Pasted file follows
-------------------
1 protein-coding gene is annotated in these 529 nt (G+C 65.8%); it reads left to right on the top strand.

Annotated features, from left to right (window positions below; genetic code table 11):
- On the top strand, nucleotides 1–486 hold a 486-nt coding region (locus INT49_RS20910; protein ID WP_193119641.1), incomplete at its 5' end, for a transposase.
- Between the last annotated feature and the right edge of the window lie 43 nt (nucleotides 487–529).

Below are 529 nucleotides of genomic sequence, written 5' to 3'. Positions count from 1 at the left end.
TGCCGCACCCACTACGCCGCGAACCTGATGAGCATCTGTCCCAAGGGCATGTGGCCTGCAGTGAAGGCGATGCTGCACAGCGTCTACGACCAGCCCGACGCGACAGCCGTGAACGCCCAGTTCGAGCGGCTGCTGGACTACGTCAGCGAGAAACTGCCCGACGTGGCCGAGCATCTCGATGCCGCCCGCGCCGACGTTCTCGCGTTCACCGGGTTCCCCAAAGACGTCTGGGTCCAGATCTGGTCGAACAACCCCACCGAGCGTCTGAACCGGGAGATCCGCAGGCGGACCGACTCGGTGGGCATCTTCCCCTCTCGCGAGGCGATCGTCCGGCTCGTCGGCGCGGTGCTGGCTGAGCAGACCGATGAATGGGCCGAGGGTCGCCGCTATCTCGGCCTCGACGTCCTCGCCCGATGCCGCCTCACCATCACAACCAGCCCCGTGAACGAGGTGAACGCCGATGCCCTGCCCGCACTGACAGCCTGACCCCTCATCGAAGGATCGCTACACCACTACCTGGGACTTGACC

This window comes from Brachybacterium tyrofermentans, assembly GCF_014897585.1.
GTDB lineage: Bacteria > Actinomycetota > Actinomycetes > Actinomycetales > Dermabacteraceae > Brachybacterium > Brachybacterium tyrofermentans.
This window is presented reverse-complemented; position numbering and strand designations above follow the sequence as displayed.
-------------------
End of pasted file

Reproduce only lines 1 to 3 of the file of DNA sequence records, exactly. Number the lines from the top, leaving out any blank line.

1 protein-coding gene is annotated in these 529 nt (G+C 65.8%); it reads left to right on the top strand.

Annotated features, from left to right (window positions below; genetic code table 11):
- On the top strand, nucleotides 1–486 hold a 486-nt coding region (locus INT49_RS20910; protein ID WP_193119641.1), incomplete at its 5' end, for a transposase.